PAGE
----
From time to time quite extraordinary projects are undertaken by dedicated and committed volunteer groups. A few years ago the Friends of Skokholm and Skomer, which was founded in 1981, set about raising funds to start the renovation of Ronald Lockley’s cottage and outbuildings on the Island of Skokholm. Lockley took out a long lease on this island in 1927 and started studying and recording migratory birds in 1928, establishing the first British Bird Observatory in 1933. The second world war saw the island used by the military but following this, research and ringing of birds only continued until 1976. The funds required to undertake the renovations to the derelict buildings were enormous, not to mention the extraordinary number of volunteer man hours also needed. FPCNP are delighted to have been associated with this project by making a modest financial contribution, and some of our members also helped with the work undertaken which culminated in the reinstatement of the Skokholm Bird Observatory in 2014.
During the period July 2013 to June 2014, FPCNP was successful in bidding for a grant of £4,900 from the Hywel Dda Charitable Trust in order to help support the ‘Walkability’ project being administered by the National Park Authority.
The project started in 2011, and provides tailored walks for local people with health or disability issues, enabling them to explore the National Park and to gain health and social benefits from participation. Users include cardiac rehabilitation exercise referral patients, mental health day care patients and ex-patients, palliative care and disabled groups who depend on electric mobility scooters, Army family welfare teams’ clients, local community (general), cycle mobility for those with special physical and learning needs and pupils with special needs.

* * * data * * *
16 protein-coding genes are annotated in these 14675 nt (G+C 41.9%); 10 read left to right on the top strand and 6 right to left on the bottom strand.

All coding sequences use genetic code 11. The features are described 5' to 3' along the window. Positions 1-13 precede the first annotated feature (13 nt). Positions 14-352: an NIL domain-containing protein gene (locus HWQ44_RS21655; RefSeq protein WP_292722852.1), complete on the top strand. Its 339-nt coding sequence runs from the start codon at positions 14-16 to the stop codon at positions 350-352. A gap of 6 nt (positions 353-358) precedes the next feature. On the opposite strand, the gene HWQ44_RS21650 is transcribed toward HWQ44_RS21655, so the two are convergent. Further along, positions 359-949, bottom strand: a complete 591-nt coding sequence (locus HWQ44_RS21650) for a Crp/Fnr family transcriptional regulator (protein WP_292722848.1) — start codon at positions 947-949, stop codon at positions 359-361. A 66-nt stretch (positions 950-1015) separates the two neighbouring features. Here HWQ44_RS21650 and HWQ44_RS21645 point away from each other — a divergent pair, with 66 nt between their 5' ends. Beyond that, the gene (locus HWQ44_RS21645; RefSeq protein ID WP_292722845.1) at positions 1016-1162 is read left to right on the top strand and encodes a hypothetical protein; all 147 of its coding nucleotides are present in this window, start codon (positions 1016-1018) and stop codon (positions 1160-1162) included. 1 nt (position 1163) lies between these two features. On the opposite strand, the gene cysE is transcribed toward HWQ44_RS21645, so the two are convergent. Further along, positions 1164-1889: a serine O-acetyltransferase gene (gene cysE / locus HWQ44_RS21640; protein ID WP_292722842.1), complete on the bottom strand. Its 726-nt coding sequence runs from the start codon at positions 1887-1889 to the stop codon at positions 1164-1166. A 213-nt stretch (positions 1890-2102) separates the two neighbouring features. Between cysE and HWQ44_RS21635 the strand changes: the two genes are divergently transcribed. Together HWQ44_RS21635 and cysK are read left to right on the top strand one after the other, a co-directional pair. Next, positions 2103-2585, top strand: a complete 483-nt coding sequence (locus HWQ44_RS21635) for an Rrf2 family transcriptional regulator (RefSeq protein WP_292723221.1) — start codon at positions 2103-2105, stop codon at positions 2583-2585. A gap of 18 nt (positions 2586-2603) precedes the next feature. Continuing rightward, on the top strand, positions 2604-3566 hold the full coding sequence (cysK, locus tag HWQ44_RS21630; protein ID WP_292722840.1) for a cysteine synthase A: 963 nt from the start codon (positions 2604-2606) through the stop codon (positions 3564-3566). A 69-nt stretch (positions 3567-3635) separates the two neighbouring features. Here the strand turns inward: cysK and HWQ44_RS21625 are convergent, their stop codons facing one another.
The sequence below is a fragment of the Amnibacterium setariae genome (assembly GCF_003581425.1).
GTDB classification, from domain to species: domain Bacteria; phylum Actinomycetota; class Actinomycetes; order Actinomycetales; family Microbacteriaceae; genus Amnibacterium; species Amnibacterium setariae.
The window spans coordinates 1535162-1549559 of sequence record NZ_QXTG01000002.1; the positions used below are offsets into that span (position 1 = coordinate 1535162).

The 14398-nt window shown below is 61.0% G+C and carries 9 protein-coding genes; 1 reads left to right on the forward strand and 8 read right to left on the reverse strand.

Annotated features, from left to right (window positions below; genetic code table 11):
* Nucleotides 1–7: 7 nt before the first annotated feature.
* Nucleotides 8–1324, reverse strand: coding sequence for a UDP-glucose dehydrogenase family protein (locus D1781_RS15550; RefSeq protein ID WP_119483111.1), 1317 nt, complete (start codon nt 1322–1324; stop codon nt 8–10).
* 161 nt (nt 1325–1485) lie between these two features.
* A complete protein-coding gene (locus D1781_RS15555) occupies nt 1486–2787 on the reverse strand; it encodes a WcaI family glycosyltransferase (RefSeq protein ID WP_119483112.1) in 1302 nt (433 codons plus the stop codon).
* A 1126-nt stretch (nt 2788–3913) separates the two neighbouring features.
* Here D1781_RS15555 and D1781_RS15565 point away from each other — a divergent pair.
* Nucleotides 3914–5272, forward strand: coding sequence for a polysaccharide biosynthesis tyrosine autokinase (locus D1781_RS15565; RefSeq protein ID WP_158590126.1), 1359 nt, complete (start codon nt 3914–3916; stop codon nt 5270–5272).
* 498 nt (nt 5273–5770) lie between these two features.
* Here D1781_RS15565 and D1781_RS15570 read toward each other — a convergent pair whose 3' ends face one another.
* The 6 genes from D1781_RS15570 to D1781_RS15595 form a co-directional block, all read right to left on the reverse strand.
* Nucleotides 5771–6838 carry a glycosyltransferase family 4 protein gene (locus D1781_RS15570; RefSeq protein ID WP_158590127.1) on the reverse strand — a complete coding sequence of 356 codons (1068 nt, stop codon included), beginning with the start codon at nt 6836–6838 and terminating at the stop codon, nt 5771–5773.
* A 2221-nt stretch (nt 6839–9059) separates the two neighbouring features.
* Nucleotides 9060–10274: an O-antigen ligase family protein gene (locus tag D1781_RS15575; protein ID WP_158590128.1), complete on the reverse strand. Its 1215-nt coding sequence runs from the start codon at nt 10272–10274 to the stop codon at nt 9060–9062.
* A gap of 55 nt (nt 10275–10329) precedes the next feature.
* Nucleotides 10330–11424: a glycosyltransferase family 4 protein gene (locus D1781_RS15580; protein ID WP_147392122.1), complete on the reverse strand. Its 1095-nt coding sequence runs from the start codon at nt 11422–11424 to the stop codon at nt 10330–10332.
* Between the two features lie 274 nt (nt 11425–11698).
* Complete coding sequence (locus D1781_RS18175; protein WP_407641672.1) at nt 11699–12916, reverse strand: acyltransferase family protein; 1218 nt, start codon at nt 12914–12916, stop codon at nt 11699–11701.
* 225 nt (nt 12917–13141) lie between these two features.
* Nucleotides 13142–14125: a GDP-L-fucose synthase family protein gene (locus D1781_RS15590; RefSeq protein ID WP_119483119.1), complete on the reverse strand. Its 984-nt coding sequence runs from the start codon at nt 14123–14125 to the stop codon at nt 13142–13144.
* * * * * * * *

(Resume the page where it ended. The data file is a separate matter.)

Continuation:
An Executive member of the Friends liaised with and served on the Walkability Co-ordinating Committee during the funded period (which has now finished) and has been asked to continue to provide further input in the future. If you are interested in this project, please contact our Chairman, Steve Drinkwater, by using the details on our Contact Us form.
This pump house, containing a very interesting and rare Tangye pump engine, is located close to St. Bride’s Church and owned by the National Park Authority. The pump house was renovated by the Friends and National Park staff during 2000-2001. The pump house is still maintained by the Friends and the Tangye engine has been restored to working order with demonstrations of the pump periodically organised in the summer by a member of the Friends.
You can find much more of the history and restoration on this external website, but please note that the opening times etc. are no longer correct. Instead, for information on possible times of working demonstrations, contact Chris Taylor 01646 600225.